Four children receive cannabis fruit chews at school's Halloween event

It was a Halloween scare that parents never imagined they'd face, after attending a "Trunk or Treat" event at Alameda's Amelia Earhart Elementary School on Sunday.

"I think none of us expected that something like this could happen," said Beth Meloy, a parent who attended with her child, "It was a great event. Everyone had a good time. There were a lot of family volunteers handing out candy from their trunks."

Early Monday morning, however, one family called the school. Their child had become sick after eating what they thought was a regular piece of candy.

"Their parents checked the candy that the student received at the event and found the wrapper which says right on it that it's cannabis infused," said Susan Davis, the senior manager for community affairs for the Alameda Unified School District.

The square candies with a blue wrapper were labeled as Lost Farm Cannabis-Infused Fruit Chews and resemble Starburst candies in shape and size.

The school principal, the PTA which sponsored the event, and the Alameda School District immediately took action, putting out email alerts with photos of the cannabis candy and making phone calls to all parents.

"We urge all families to sort through their child's candy generally this week," said Davis, in the warning note to parents. "Please know that we are working quickly to determine the source of this candy and if other children received it."

"We got emails from both the PTA and principal and phone calls from everyone," said Angel LaCour, an Alameda parent.

Beth Meloy says when she saw the photo of the cannabis candy, she checked her own child's candy pile, and that's when she saw that they also had received one of the cannabis fruit chews.

"It looked like a standalone Starburst," said Meloy, "I would never have looked had I not gotten those emails and phone calls and it prevented my child from eating something that could have been really dangerous for him."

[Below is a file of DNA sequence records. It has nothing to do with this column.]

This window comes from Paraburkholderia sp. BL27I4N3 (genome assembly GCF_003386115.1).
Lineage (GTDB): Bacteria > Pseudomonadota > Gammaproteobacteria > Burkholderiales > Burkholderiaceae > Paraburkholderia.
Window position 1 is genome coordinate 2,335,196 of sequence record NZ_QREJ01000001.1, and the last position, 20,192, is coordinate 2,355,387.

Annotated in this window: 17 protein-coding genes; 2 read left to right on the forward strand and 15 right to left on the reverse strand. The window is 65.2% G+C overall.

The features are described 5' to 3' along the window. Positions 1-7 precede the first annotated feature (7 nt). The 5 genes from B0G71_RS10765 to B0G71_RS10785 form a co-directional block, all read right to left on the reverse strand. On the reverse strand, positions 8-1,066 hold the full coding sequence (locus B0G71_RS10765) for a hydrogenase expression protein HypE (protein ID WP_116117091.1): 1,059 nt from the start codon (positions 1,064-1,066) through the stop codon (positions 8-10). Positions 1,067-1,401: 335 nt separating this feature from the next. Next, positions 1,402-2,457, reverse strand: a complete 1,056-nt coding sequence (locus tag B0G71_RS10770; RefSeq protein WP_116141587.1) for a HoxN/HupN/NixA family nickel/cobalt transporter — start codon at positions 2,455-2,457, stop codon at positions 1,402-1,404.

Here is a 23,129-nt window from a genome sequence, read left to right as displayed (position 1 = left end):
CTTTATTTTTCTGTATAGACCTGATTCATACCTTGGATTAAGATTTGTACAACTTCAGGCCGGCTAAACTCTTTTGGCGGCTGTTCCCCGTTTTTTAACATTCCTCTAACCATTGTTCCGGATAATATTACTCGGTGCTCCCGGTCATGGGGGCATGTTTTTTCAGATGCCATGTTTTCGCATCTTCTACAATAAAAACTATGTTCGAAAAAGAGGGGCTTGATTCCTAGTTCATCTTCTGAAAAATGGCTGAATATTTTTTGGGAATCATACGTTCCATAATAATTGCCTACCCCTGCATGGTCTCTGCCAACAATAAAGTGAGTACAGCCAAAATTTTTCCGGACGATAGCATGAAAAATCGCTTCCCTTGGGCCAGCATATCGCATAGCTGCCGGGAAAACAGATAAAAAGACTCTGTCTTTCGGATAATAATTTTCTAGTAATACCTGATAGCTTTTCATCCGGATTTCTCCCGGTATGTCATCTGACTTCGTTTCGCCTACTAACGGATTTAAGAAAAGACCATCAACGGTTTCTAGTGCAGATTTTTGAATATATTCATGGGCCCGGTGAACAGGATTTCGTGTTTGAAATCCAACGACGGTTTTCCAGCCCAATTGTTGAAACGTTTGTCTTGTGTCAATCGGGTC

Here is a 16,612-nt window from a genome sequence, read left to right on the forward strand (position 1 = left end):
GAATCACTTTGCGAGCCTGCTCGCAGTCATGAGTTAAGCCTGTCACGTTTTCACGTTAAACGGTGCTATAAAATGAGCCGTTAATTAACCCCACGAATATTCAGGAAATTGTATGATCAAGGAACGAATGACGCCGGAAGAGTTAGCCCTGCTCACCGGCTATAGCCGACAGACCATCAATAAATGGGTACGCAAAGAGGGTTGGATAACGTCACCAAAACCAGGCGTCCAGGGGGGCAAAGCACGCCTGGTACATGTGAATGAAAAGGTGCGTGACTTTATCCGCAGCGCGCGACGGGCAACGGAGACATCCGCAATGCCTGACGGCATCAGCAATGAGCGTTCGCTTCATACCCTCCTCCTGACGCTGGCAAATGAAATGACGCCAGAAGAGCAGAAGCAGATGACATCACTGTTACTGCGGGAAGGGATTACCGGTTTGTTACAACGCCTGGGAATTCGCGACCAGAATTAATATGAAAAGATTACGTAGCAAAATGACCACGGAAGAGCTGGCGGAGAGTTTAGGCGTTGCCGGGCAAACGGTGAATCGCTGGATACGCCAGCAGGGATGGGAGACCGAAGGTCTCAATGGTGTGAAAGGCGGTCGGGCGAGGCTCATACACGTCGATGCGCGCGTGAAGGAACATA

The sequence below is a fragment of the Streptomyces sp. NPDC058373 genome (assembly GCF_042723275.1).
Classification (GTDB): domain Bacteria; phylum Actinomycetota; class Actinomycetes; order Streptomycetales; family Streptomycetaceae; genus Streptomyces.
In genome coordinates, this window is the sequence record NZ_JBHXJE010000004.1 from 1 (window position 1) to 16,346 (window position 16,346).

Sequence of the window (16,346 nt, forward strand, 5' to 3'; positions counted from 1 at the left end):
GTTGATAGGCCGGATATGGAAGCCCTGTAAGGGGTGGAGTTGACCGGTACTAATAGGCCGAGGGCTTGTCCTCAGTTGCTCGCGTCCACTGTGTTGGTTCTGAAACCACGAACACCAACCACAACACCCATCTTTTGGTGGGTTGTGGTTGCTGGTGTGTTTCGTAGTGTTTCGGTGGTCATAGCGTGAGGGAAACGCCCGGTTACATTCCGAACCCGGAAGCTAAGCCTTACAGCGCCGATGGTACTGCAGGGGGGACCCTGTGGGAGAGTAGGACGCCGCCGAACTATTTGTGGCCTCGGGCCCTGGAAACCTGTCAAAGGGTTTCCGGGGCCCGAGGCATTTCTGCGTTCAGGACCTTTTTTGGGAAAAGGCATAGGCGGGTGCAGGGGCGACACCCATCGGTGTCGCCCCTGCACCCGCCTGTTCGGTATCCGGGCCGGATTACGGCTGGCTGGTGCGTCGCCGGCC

By afternoon, four families at the Earhart Elementary School had found the cannabis product mixed in with the candy.

"Cannabis-infused candy can look a lot like real candy, so it's really important for parents to check the candy this year," said Davis.

The school district alerted Alameda Police who began investigating and posted a warning on the police department's Facebook page with photographs showing examples of regular candy side-by-side with cannabis products that are made to look similar.

"So far we have done some interviews with different staff members people who were at the event." said Alameda Police Chief Nishant Joshi, "Our goal is to figure out how this occurred and whether there was malicious intent, was it an accident and how can we prevent this from happening again."

With Halloween on Tuesday, police are calling on parents to be extra careful.

"Take a good look at the labeling, the packaging, to see whether the packages are open, read the ingredients, make sure there's nothing that contains cannabis," said Chief Joshi.

The California state legislature addressed the issue this past session, by passing Assembly Bill 1207, authored by assembly member Jacqui Irwin, (D) Thousand Oaks. It would have tightened state restrictions on cannabis marketing to prevent products from using packaging and labeling that resembles candy. 

Governor Newsom, however, vetoed the bill. In his remarks, he said:

"While I deeply appreciate and agree with the author's intent, I am concerned that the definition of "attractive to children" used in this bill is overly broad. By prohibiting entire categories of images, this bill would sweep in commonplace designs, and I am not convinced that these additional limits will meaningfully protect children beyond what is required under existing law.

"California must continue to refine and advance its regulation of cannabis to protect the health and safety of children. As such, I am directing the Department of Cannabis Control to strengthen and expand existing youth-related cannabis protections - including measures to enhance enforcement of those protections."

KTVU reached out to the state lawmakers who authored the bill but had not heard back late Monday night.